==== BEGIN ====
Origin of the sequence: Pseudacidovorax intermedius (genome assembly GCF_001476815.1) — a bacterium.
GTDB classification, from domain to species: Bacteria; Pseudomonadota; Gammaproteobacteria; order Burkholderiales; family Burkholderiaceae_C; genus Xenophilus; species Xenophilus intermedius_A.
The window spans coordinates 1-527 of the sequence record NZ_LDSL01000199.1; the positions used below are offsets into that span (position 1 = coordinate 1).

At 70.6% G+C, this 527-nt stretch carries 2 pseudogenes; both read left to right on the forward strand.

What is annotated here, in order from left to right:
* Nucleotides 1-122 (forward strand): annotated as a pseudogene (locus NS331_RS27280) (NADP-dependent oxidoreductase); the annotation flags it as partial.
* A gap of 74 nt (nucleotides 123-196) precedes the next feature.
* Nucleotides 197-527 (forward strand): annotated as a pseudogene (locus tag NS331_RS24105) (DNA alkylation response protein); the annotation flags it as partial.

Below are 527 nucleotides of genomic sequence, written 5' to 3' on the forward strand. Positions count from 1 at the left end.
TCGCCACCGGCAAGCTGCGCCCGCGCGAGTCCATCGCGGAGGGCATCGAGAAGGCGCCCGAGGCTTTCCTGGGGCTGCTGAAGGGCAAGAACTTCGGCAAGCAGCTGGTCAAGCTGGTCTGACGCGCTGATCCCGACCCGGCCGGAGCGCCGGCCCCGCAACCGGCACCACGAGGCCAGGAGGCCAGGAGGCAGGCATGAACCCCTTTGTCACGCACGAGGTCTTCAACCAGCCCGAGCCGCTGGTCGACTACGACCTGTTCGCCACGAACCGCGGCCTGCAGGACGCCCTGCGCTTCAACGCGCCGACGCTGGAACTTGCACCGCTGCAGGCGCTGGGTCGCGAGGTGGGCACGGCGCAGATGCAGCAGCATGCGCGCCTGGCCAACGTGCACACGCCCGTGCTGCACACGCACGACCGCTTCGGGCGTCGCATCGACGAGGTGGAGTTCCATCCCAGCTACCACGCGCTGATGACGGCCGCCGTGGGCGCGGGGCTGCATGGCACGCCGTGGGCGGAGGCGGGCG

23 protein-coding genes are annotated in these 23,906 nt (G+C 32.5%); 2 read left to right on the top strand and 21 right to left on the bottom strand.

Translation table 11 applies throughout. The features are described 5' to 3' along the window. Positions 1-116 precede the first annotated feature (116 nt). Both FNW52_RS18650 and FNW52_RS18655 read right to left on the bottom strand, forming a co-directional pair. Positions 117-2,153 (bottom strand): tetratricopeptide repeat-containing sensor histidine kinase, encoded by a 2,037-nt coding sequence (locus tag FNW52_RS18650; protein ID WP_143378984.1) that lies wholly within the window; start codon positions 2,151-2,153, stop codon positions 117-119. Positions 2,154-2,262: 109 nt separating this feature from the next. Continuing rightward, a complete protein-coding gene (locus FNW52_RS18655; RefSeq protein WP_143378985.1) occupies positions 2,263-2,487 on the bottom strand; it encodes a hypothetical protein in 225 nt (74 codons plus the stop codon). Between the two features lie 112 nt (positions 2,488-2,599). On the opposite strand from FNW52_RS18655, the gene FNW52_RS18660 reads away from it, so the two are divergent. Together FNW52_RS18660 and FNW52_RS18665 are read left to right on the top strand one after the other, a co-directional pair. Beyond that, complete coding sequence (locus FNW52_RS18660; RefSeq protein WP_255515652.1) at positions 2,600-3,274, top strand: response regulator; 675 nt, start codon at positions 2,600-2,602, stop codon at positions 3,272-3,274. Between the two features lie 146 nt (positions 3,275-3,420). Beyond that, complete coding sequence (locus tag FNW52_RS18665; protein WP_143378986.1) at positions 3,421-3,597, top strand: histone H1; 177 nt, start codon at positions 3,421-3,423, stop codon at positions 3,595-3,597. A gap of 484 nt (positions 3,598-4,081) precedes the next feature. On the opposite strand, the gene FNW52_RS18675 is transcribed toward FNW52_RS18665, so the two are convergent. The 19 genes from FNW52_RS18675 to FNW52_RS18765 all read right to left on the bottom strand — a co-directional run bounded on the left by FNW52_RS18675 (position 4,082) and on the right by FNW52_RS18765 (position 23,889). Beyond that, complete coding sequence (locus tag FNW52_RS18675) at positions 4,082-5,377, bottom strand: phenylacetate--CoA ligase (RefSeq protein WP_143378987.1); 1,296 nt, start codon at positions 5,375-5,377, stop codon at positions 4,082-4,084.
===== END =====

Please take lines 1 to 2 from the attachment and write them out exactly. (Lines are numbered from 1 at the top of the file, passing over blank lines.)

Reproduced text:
Origin of the sequence: Pseudacidovorax intermedius (genome assembly GCF_001476815.1) — a bacterium.
GTDB classification, from domain to species: Bacteria; Pseudomonadota; Gammaproteobacteria; order Burkholderiales; family Burkholderiaceae_C; genus Xenophilus; species Xenophilus intermedius_A.